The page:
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Higher parking fines, fees on the way PDF Print E-mail
Community
Written by Steve Ostermann   
Wednesday, 13 April 2011 16:13

Village set to raise charges in sweeping changes needed to offset shortfall from state aid reductions

The Village of Grafton is poised to raise fees for parking tickets, record requests and other services offered by the police in an effort to offset a pending budget crunch.

The Public Safety Committee this week recommended raising the fees in response to a request from Village Administrator Darrell Hofland, who said the increases are part of sweeping changes needed to ease a shortfall created by state aid cuts.

As recommended by Police Chief Charles Wenten, parking fines will be doubled — from $10 to $20 — if paid within 20 days. The fine will be increased to $50 if paid after 20 days but within 60 days as well as for all handicapped-parking violations.

The current schedule for parking citations calls for fees of $10 if paid within 10 days, $20 for 11 to 28 days, $35 for 29 to 58 days and $40 after 58 days. Handicapped-parking violations are $30 if paid within 58 days.

In a report to the committee, Wenten said his department has not increased parking fines for more than 20 years.

Other proposed fee changes for police services include charging $10 to open a locked vehicle, $10 to take fingerprints for employment or identification and $2 for the first page of a document copy in an open-records request plus 25 cents for each additional page.

Currently, the department does not charge for unlocking vehicles and provides free fingerprinting for people who live or work in the village. The fee for documents is 25 cents per page.

Wenten recommended all the fee hikes go into effect immediately after being approved by the Village Board.

Hofland said the increases are part of a comprehensive effort to recoup expenses and offset the village’s anticipated loss of more than $254,000 in state shared revenue, transportation aid and recycling grant money.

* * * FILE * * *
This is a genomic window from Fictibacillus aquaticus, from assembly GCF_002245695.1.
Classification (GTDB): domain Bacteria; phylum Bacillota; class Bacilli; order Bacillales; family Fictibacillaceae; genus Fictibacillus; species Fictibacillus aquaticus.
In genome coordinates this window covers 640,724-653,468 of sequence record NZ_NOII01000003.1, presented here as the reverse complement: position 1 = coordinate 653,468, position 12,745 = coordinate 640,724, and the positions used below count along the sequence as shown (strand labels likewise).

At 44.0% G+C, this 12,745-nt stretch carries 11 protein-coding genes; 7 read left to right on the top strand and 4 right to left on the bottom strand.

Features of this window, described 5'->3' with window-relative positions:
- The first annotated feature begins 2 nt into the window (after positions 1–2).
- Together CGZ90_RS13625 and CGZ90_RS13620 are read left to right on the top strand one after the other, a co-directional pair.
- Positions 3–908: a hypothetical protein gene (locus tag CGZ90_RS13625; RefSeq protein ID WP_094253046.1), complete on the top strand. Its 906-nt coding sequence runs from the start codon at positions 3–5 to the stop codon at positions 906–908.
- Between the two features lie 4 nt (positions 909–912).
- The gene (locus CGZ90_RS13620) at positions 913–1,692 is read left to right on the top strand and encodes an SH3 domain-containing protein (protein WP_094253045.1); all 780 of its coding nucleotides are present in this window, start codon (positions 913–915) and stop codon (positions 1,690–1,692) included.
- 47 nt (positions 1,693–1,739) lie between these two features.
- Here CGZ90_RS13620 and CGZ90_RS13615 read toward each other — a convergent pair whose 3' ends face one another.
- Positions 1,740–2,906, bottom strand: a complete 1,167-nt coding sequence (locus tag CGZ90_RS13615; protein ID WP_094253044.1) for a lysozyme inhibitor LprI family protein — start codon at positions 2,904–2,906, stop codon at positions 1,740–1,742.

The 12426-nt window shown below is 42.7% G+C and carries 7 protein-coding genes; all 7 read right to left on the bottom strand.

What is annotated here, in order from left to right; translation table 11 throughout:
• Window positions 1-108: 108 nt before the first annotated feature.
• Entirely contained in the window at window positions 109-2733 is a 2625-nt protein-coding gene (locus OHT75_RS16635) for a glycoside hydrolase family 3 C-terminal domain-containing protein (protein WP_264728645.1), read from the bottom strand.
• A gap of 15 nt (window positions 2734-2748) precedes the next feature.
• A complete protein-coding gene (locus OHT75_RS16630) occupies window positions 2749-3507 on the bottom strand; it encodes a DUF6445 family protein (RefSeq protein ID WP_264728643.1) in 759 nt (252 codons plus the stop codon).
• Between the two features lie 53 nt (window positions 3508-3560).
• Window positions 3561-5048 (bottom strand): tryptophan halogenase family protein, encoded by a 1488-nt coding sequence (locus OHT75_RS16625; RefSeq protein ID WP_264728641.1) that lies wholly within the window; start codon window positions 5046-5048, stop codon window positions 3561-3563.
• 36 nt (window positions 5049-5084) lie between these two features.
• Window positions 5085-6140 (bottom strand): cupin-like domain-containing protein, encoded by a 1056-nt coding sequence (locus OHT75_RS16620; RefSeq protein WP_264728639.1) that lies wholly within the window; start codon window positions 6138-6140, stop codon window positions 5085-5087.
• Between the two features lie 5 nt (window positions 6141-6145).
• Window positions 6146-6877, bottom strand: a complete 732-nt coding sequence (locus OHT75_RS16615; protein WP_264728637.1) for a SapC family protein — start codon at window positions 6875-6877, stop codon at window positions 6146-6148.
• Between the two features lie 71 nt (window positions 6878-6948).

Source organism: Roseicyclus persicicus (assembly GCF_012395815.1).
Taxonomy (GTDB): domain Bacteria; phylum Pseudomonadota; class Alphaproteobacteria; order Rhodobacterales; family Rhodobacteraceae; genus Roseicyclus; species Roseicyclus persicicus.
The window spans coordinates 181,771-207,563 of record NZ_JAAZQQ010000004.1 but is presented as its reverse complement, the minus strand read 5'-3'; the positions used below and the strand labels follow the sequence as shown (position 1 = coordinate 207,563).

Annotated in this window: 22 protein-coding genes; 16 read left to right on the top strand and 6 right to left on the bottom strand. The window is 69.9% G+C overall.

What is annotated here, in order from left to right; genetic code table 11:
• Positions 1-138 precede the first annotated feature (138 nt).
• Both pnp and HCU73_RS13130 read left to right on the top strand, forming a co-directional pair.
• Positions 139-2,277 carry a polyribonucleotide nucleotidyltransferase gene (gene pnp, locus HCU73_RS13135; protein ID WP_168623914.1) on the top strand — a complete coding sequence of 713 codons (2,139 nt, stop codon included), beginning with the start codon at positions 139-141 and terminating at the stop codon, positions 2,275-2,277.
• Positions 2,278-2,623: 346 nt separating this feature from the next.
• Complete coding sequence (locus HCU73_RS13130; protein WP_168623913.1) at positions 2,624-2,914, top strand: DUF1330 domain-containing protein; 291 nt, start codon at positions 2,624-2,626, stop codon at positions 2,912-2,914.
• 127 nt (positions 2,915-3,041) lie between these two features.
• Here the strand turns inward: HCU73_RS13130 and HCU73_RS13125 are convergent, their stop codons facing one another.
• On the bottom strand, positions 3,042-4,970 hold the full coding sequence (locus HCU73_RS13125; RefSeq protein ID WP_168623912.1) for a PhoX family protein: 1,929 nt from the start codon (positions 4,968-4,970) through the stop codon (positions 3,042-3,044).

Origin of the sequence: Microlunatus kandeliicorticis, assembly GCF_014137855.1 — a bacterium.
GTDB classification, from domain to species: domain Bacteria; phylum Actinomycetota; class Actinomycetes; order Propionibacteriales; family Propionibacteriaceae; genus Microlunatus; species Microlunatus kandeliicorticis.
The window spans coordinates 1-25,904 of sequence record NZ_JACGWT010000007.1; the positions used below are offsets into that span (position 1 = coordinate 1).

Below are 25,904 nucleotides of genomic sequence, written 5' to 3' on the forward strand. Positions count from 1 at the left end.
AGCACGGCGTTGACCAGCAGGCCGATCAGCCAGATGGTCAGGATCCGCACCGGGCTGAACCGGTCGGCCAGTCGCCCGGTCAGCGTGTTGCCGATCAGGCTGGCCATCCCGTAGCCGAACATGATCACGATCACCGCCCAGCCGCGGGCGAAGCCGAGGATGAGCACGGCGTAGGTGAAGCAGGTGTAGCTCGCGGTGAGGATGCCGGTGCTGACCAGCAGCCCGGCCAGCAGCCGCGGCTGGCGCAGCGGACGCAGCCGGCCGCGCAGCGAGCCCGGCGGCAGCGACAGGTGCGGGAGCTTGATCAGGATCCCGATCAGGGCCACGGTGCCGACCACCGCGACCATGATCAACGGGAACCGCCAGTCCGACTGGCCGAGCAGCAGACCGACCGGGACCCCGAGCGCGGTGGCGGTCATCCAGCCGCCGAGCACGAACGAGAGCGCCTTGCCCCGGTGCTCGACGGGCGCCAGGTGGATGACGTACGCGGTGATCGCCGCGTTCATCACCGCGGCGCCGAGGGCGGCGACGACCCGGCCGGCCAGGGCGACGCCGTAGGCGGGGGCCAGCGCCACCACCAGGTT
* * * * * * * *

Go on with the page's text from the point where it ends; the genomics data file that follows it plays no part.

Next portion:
“The notification of a significant reduction in state aid has resulted in the village staff examining all aspects of municipal operations,” Hofland said. “The goal of all the requests is to bring fees in line with the village’s actual costs for providing the services.”

Hofland said the charges for parking citations and police services are part of a comprehensive effort targeting fee changes and service cuts in other departments, including public works, parks and recreation.

He said the proposed changes for police-related fees are expected to generate an additional $17,100 in revenue annually, including $12,000 more from parking tickets.

The current schedule for parking fines is expected to generate $20,000 in revenue this year, Hofland said.

Among other fee changes, the Public Works Board this week recommended increasing cost of permits for street construction from $100 to $200; for construction of curbs, sidewalks and alleys from $35 to $50;
for construction in a public right-of-way from $35 to $50; for utility work in a right-of-way from $25 to $50; and for utility work in a street from $25 to $200.

The board recommended assessing a triple fee for failure to obtain a permit before work begins. The village currently charges a double fee for that violation.

In addition, the board backed charging nonresidents $40 per load to deliver wood chips, a service that is currently free.

Hofland said the Works Board recommendations would generate $4,600 more in yearly revenue.

He said the pending enactment of the state budget-repair bill into law has prompted Grafton and other communities to expedite searches for cost-savings options. In response, the Village Board is scheduled
to consider an extensive list of proposed fee increases and service cuts at its 6 p.m. meeting Monday, April 17.

“The reduction of state aid is part of a bigger challenge facing all levels of government to right-size their operations,” Hofland said. “The village management team will make a comprehensive recommendation to the Village Board.”

Hofland said the village faces a $500,000 budget shortfall, which includes the $254,000 reduction in state aid and contractual commitments to unionized employees in 2012.

“There are existing contracts in place for next year, so additional adjustments have to be made for fixed costs,” he said

 
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